The motion for summary judgment filed by Export presents an entirely different principle of law. As plaintiff has received and accepted compensation under the Virginia Workmen's Compensation Act from the compensation insurance carrier of Whitehall, pursuant to an award, there exists no rights in behalf of plaintiff against Whitehall. Export argues strenuously that the work being done at the time of the accident was a part of Export's "trade, business or occupation", and that Export was not a stranger to the employment and work hence Export is entitled to the same protection from action as may inure to Whitehall. The issue involves an interpretation of the laws of Virginia. An examination of the authorities reveals no clear-cut rule on the subject. The recent case of Kramer v. Kramer, 199 Va. 409, 100 S.E.2d 37, discusses at length the numerous decisions, upon consideration of which this Court reached the conclusion that, for the purposes of summary judgment, doubt existed as to whether the loading of the vessel constituted a part of "the trade, business or occupation" of Export. In denying Export's motion for summary judgment, the Court reserved the right to receive and consider evidence on the question at the time of trial before the jury. At the trial no such evidence was presented and no request for charge on this issue was made.

Whitehall filed a motion to dismiss the third-party complaint of Export contending that the payment of compensation to the plaintiff barred the rights of Export as third-party plaintiff. This motion was denied under the authority of Ryan Stevedoring Co. v. Pan-Atlantic Corp., 350 U.S. 124, 76 S. Ct. 232, 100 L. Ed. 133. While not raised by Whitehall's motion, it may be argued that Export's third-party action against Whitehall should be dismissed because of the absence of any indemnity or service agreement between Whitehall and Export, as Export contracted with M.S. T.S. who, in turn, contracted with Whitehall. This is the point expressly avoided by the Supreme Court in Ryan (footnote 6).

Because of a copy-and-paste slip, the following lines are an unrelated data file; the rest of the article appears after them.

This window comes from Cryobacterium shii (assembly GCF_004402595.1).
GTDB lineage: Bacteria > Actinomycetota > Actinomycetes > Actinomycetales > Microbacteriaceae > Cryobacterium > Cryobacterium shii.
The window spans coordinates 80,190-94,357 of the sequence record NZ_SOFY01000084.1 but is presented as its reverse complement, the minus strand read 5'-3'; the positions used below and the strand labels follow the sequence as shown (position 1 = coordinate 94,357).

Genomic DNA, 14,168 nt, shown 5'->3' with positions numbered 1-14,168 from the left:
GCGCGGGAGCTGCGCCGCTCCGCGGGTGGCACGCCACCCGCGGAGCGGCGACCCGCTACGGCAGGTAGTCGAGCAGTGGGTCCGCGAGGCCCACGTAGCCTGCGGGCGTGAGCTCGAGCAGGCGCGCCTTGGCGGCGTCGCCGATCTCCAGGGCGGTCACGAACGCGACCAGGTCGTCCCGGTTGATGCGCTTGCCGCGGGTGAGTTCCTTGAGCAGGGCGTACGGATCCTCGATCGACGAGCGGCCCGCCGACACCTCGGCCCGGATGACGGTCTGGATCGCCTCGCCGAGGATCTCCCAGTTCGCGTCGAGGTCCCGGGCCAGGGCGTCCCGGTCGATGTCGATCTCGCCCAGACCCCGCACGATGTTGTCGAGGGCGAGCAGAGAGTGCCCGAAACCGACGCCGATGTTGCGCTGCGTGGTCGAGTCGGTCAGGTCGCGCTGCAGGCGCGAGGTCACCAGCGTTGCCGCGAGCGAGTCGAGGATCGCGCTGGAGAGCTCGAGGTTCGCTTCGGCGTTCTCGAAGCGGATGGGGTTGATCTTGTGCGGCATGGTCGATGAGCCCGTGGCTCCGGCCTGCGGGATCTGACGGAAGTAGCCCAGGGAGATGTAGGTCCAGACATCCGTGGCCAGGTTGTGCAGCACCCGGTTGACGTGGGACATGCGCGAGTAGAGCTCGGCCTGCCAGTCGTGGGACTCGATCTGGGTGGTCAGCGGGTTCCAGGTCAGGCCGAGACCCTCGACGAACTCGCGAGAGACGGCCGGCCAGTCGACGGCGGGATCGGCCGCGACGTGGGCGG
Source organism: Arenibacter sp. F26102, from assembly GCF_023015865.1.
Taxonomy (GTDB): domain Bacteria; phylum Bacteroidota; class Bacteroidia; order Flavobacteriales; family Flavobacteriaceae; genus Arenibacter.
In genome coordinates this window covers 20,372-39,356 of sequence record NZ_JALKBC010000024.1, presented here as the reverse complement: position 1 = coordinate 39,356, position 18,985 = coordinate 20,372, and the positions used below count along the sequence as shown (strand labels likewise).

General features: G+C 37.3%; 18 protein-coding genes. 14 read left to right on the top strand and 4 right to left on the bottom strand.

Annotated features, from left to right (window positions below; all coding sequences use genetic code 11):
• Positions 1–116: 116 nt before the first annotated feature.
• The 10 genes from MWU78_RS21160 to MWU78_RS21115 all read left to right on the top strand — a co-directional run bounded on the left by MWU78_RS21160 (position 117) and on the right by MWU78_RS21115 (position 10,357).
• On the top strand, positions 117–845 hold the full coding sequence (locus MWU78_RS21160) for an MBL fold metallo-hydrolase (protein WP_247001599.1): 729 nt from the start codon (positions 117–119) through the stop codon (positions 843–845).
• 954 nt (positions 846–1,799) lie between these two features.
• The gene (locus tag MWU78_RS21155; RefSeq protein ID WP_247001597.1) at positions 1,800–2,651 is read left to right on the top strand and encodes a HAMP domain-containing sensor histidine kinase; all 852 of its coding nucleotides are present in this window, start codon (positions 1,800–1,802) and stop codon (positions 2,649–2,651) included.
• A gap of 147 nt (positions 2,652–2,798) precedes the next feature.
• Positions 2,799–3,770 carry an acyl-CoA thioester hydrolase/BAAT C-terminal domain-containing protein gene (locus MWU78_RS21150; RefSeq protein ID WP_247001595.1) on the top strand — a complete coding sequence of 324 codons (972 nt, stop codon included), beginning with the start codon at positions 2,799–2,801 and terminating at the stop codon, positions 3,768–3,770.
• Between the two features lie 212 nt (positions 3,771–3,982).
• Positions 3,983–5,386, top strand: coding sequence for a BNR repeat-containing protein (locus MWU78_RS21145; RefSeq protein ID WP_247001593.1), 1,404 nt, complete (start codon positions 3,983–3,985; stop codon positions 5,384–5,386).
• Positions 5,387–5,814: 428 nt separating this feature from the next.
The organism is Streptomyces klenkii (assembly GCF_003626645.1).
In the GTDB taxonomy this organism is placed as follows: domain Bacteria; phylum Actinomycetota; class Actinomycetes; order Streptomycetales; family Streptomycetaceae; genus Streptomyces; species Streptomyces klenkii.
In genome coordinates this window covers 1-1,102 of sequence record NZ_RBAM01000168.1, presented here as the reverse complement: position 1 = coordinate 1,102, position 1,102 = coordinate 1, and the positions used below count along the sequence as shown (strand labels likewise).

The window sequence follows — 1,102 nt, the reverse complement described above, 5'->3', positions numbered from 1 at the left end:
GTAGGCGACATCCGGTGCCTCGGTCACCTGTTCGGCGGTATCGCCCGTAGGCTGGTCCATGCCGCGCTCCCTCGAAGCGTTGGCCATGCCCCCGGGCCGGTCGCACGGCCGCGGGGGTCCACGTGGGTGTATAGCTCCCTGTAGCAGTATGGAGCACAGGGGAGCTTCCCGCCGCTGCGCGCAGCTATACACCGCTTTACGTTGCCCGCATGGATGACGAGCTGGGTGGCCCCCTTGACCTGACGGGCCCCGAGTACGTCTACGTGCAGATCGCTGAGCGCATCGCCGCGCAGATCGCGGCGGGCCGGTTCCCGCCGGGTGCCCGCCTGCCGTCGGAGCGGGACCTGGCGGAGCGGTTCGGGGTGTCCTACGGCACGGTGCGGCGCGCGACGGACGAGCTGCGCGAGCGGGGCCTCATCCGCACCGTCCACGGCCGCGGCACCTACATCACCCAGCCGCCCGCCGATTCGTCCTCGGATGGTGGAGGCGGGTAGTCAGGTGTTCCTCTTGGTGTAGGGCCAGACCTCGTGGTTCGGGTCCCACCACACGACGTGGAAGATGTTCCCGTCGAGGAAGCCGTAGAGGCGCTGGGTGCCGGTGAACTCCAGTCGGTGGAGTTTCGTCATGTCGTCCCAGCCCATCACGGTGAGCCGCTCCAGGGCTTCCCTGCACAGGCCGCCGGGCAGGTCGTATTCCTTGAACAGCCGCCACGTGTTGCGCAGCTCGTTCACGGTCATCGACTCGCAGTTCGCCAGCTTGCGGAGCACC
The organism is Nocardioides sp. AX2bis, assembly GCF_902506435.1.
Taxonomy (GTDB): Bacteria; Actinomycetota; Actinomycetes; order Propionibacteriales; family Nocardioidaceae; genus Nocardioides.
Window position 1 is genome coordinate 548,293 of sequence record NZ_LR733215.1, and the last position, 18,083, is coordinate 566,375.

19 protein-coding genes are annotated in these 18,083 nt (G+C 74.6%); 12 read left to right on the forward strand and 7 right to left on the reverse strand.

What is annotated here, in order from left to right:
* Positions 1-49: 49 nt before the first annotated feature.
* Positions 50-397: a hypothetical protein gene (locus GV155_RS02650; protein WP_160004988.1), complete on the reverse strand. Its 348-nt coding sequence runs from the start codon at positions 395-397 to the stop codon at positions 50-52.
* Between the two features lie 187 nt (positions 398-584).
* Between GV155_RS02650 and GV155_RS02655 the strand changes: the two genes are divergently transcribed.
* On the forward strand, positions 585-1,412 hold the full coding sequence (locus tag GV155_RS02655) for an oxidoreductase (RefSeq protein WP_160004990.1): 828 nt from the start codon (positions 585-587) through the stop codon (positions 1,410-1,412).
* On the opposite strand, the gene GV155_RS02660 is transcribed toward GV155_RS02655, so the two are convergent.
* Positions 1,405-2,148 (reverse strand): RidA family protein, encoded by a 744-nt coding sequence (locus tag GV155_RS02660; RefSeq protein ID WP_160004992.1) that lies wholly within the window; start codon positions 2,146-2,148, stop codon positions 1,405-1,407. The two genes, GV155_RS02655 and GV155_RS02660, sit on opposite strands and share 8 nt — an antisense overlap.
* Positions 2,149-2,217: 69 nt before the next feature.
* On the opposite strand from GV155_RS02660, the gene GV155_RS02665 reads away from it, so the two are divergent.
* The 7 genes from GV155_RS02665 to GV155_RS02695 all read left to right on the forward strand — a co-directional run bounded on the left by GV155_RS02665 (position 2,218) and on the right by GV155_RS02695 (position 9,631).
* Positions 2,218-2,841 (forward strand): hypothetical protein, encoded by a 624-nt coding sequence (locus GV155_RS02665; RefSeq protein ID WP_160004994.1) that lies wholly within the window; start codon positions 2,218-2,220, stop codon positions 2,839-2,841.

The United States likewise filed a motion to dismiss the third-party complaint of Export alleging, in substance, that the Court lacks jurisdiction as the cause of action could be maintained under the Suits in Admiralty Act, 41 Stat. 525, 46 U.S.C.A. § 741 et seq., and that, pursuant to the provisions of 28 U.S.C. 2680(d), sole and exclusive jurisdiction is vested in admiralty and, in any event, the action does not lie under the Tort Claims Act, 63 Stat. 101, 28 U.S.C. § 1346(b). While the third-party complaint may sound primarily in tort, the point was never pressed by Export and counsel agreed that any recovery over must rest upon the theory of indemnity. The Court invited an amendment but counsel appeared to be willing to accept the third-party complaint in the nature of a contractual right of action. If such an amendment is necessary, it will be granted by this Court at any time prior to the entry of the final judgment order.